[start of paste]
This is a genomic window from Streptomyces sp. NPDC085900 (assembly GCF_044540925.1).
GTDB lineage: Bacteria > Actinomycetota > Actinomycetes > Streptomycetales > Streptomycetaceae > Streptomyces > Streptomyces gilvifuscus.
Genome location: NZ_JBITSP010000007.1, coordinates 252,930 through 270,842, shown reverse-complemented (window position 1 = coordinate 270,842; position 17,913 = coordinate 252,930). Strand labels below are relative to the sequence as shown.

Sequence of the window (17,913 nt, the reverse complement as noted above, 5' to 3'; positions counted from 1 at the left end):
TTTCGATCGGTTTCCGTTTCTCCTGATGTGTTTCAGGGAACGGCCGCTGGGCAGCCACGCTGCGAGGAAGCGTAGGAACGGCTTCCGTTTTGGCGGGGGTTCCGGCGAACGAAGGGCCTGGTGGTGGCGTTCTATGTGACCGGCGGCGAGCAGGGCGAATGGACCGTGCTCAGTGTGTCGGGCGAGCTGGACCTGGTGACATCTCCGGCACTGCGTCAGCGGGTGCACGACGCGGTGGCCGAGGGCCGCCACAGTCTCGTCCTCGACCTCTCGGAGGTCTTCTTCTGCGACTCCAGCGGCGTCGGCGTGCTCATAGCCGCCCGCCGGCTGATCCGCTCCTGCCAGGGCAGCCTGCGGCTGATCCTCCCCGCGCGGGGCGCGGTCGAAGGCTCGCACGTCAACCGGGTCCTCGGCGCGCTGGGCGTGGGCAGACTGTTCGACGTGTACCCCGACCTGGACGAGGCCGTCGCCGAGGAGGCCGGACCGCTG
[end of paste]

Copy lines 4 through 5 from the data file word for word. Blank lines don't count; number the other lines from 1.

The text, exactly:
Sequence of the window (17,913 nt, the reverse complement as noted above, 5' to 3'; positions counted from 1 at the left end):
TTTCGATCGGTTTCCGTTTCTCCTGATGTGTTTCAGGGAACGGCCGCTGGGCAGCCACGCTGCGAGGAAGCGTAGGAACGGCTTCCGTTTTGGCGGGGGTTCCGGCGAACGAAGGGCCTGGTGGTGGCGTTCTATGTGACCGGCGGCGAGCAGGGCGAATGGACCGTGCTCAGTGTGTCGGGCGAGCTGGACCTGGTGACATCTCCGGCACTGCGTCAGCGGGTGCACGACGCGGTGGCCGAGGGCCGCCACAGTCTCGTCCTCGACCTCTCGGAGGTCTTCTTCTGCGACTCCAGCGGCGTCGGCGTGCTCATAGCCGCCCGCCGGCTGATCCGCTCCTGCCAGGGCAGCCTGCGGCTGATCCTCCCCGCGCGGGGCGCGGTCGAAGGCTCGCACGTCAACCGGGTCCTCGGCGCGCTGGGCGTGGGCAGACTGTTCGACGTGTACCCCGACCTGGACGAGGCCGTCGCCGAGGAGGCCGGACCGCTG